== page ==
Musing Summary for the Week of 1/14/19
Last week, CES was all the rage and by most counts it was the largest ever, including 2.2 million ft.2of 4,500 exhibits and 189,000 attendees. Even as Samsung and LGE released poor Q418 preliminary guidance, they provided the stars of the show; a set of 3 micro LED TV almost ready for prime time from Samsung and the incredible 65” rollable TV from LG set to be released in the 2ndhalf of 2019. Despite the addition of autonomous cars, intelligent homes, IoT devices of virtually every type, the media and the attendees get most excited about the latest TVs. But we were disappointed that the only foldable display product was the previously announced Flex Pai from Royale, which was royally received in a very upscale booth, where the new products could be played with. However, none of the big names, Samsung, LG, Huawei or Xiaomi had even a glimpse of a foldable smartphone either on the show floor or in their private suites. The Samsung QD/OLED TV was also a no-show, although there were rumors of its appearance on day 1, but nothing afterwards.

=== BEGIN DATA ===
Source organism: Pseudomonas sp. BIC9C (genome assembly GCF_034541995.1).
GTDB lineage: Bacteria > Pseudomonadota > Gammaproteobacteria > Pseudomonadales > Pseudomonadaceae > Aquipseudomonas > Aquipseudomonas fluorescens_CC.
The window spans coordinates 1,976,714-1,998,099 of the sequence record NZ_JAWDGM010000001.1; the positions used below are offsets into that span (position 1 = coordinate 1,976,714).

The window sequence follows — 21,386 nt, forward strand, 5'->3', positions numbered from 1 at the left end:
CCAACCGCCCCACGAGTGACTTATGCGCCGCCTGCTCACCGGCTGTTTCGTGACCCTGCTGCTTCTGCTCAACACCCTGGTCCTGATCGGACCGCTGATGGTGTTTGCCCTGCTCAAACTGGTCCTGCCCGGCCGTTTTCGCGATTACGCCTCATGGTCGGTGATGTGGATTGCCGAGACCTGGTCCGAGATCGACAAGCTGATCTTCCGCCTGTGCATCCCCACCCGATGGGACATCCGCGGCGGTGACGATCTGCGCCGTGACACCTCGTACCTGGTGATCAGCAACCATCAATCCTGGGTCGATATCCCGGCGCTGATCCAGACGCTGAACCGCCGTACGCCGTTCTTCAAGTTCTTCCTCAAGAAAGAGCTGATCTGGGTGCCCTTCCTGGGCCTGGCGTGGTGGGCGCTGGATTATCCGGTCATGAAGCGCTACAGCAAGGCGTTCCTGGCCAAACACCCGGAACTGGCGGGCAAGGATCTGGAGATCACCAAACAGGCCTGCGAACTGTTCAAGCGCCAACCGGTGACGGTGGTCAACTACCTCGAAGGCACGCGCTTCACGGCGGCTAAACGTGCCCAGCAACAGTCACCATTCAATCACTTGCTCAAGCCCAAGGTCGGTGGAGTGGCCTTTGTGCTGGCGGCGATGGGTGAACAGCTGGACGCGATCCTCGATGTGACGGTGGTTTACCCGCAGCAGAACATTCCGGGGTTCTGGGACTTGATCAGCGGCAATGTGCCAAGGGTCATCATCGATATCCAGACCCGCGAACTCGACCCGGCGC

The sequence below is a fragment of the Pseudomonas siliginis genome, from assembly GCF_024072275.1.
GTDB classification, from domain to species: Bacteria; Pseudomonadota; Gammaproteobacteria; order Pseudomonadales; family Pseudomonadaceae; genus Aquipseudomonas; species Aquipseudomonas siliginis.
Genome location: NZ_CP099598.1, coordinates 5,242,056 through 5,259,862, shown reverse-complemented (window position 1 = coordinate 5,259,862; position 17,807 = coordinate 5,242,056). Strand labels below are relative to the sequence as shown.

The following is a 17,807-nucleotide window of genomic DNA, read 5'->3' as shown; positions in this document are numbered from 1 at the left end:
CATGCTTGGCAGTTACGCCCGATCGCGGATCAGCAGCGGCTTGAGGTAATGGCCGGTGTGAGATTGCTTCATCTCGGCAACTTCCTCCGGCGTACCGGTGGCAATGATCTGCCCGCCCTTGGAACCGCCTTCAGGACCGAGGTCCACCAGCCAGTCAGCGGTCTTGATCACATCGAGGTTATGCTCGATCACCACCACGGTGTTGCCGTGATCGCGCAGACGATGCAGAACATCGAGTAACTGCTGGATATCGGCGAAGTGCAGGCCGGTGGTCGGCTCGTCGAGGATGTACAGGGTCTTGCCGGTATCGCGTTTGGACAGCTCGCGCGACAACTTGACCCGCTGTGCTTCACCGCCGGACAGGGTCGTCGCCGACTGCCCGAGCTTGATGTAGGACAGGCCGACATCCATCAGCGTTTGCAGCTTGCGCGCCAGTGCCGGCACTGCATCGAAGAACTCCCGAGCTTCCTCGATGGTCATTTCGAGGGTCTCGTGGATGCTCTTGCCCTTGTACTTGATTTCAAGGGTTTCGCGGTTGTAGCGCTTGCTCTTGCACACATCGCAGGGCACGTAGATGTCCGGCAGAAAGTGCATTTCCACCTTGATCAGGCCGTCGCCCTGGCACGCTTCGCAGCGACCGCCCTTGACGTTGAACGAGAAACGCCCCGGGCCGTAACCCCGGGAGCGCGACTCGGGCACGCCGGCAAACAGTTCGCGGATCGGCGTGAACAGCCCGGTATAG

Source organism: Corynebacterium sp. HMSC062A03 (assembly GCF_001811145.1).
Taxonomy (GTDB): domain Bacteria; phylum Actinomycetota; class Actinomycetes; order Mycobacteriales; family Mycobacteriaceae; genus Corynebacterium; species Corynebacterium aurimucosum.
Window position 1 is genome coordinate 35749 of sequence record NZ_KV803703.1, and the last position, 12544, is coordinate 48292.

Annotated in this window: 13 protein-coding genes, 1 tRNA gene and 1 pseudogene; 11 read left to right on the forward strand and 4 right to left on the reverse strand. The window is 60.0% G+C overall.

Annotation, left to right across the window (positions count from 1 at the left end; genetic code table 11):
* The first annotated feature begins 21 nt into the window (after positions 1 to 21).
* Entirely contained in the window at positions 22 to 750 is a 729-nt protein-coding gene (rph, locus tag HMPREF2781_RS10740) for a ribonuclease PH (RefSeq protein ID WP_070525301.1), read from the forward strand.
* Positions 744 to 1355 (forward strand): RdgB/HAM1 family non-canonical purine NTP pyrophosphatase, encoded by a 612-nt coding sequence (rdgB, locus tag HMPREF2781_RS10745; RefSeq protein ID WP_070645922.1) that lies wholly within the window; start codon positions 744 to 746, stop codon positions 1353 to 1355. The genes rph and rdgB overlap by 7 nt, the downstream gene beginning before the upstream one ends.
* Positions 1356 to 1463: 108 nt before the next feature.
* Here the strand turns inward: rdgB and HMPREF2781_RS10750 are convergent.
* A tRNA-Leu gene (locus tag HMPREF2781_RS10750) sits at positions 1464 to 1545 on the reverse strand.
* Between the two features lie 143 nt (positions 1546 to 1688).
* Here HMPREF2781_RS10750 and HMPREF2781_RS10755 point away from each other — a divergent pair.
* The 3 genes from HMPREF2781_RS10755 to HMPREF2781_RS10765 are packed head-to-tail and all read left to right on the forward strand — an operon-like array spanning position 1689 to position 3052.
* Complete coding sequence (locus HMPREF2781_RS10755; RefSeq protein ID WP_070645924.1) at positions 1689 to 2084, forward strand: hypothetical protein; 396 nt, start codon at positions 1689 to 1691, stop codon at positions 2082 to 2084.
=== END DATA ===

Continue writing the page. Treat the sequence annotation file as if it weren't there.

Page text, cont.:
Nevertheless, there was much to see at CES and even AT&T got a lot of attention with its controversial announcement of 5G E, which is position as a 5G offering but is only a small improvement over LTE. We provide detail responses from the network designers of both AT&T and Verizon if you are interested in the speeds and feeds, latency and timing. Just don’t expect low latency in wide band offerings.
Other stuff that got us excited was the first commercial quantum computer, which was shown by IBM. (There goes the 124 bit encryption standard!); a car that can both roll on wheels and walk on legs, smart homes that don’t seem to provide anything more than a smart speaker, no new VR headsets (Oculus wasn’t even there), and a number of new OLED displays with a) external compensation to eliminate or marginalize image sticking, b) LTPO backplanes, c) flexible glass, d) transparent displays embedded in automotive windshields for head up use, and e) automotive consoles that meet automotive specs.
But the week wasn’t all positive, as AUO, Innolux, and the other Taiwanese LCD panel makers announced poor Q418 earnings to go along with Samsung and LGE. Apple also announced a 10% to 15% cut in Q119 iPhone shipments to major suppliers. Samsung’s 2019-smartphone forecast dropped to under 300m.